“There isn’t some megalithic industry that exists today…The notion that there are these gigantic, big-money players running in to take this whole thing over is just a fiction. There’s no Philip Morris, no Anheuser-Busch, no cannabis division at Bank of America. Even the most successful company is still barely in the growth stage.”
September was the third-straight best-month-ever for Colorado dispensaries.
A company called CanPay has what it calls the first “legitimate” debit payment system for dispensaries. The customer pays with a QR code accessed on their phone.
The Post Office has few safeguards for stopping employees who intercept weed sent through the mail.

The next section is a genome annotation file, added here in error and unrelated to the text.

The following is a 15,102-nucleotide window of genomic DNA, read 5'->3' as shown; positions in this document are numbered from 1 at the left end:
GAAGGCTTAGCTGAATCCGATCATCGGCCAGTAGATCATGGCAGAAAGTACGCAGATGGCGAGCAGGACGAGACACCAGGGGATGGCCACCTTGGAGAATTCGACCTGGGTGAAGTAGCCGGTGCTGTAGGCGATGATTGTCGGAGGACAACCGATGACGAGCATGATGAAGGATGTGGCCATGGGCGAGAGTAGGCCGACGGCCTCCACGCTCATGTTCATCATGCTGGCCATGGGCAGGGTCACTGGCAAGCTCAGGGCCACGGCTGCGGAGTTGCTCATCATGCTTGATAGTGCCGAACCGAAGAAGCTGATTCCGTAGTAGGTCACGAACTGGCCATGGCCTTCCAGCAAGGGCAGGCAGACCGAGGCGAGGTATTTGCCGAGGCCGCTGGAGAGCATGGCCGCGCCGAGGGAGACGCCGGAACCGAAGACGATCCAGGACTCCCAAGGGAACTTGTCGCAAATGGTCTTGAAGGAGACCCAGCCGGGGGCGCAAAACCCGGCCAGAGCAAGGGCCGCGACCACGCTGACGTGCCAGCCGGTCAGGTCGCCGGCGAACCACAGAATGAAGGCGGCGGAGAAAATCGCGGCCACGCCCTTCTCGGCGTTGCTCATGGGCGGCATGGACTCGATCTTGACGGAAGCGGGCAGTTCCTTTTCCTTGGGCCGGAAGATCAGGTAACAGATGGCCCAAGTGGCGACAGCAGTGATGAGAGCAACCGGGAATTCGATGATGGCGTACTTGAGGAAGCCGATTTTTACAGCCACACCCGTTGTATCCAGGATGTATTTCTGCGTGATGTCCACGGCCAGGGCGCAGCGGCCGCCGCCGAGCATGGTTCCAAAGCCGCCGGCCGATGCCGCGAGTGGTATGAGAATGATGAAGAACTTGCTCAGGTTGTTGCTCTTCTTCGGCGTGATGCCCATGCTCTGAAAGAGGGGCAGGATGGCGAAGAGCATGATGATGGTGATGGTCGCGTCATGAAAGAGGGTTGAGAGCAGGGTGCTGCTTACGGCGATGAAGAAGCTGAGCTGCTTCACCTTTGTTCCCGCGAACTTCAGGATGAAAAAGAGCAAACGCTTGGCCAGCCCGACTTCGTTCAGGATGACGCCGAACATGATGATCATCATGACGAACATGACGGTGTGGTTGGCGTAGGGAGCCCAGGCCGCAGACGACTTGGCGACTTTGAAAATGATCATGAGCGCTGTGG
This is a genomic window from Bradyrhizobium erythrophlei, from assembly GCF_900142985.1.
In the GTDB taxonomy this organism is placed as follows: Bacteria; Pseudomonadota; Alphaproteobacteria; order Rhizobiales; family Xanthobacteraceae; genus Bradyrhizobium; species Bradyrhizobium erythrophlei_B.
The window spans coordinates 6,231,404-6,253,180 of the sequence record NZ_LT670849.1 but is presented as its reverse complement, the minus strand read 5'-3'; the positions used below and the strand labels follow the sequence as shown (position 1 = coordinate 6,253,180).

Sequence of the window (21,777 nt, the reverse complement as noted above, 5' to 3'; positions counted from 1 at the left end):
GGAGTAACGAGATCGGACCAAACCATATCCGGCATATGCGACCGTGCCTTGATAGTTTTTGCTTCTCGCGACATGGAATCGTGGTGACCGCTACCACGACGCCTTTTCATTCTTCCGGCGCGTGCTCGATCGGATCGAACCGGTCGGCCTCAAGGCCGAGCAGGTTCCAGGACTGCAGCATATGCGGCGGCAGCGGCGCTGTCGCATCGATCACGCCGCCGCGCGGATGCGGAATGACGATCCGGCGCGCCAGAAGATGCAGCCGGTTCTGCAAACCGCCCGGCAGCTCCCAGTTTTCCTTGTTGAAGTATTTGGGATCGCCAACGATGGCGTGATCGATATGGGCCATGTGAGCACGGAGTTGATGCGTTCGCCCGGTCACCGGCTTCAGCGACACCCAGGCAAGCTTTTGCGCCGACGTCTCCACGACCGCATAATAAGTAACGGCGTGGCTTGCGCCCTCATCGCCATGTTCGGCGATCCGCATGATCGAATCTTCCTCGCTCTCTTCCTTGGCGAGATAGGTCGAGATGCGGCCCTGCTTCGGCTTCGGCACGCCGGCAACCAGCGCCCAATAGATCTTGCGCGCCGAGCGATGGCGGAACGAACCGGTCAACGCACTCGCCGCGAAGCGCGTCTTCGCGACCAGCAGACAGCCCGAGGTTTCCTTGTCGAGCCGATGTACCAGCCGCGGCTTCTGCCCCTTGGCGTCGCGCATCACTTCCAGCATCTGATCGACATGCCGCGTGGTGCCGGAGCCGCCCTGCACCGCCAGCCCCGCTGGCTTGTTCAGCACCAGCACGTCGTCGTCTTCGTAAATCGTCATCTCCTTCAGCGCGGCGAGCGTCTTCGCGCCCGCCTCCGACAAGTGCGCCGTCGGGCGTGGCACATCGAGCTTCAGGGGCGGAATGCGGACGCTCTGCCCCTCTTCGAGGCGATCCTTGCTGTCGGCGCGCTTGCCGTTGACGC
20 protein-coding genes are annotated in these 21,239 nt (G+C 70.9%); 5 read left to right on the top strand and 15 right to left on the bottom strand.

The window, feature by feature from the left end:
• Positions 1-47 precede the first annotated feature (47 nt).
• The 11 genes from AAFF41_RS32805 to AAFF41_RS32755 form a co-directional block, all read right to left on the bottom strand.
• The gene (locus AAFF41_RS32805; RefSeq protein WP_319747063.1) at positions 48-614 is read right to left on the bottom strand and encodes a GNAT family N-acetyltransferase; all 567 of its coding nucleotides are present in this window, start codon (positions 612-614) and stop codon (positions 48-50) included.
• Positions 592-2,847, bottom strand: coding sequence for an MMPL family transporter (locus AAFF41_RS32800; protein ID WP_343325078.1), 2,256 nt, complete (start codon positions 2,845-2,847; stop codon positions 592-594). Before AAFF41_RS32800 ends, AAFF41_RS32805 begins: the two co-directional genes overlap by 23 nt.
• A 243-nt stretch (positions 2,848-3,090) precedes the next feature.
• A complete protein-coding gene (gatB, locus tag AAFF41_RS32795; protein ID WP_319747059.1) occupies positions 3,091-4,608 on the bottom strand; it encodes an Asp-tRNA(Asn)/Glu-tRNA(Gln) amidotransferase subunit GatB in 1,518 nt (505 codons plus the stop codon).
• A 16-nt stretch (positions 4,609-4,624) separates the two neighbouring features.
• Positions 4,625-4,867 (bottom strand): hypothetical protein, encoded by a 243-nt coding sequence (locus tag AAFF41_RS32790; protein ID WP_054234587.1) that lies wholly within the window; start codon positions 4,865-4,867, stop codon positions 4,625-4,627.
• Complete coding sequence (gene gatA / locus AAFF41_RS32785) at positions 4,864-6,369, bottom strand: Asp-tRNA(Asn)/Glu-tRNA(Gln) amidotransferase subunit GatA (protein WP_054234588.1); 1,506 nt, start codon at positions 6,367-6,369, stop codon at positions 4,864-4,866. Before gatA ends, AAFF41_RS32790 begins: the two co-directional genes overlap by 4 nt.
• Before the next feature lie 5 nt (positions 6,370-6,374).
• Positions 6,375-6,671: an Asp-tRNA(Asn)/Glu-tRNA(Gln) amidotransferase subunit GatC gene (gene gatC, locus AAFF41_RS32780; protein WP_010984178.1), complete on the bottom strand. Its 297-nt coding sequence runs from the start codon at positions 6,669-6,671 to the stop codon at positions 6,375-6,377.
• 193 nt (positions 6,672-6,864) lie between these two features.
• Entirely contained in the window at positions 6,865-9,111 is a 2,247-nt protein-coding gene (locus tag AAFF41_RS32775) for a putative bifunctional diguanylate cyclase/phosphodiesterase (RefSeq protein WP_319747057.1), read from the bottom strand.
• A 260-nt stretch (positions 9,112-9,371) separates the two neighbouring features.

Employers in California will still be able to fire workers who test positive. The San Jose Mercury News piece mentions that near one drug testing lab in Colorado, workers who arrive with containers of someone else’s clean urine tend to heat it up in a nearby convenience store’s microwave.
Canadian firms appear to be gouging the government healthcare system by signing up veteran MED patients for expensive strains according to a Vice report. Canadian companies could also benefit if there’s a crackdown in the U.S.
Florida entrepreneurs are excited about MED.
Jamaica’s licensing authority received 89 applications.
Scientists are working on a new drug that functions like MED without the psychoactive effect.
Recent studies suggest that cannabis use may have mental health benefits and could have a role in curtailing opiate use.
Viceland uncovers a U.K. network of underground MED providers who give it away to patients.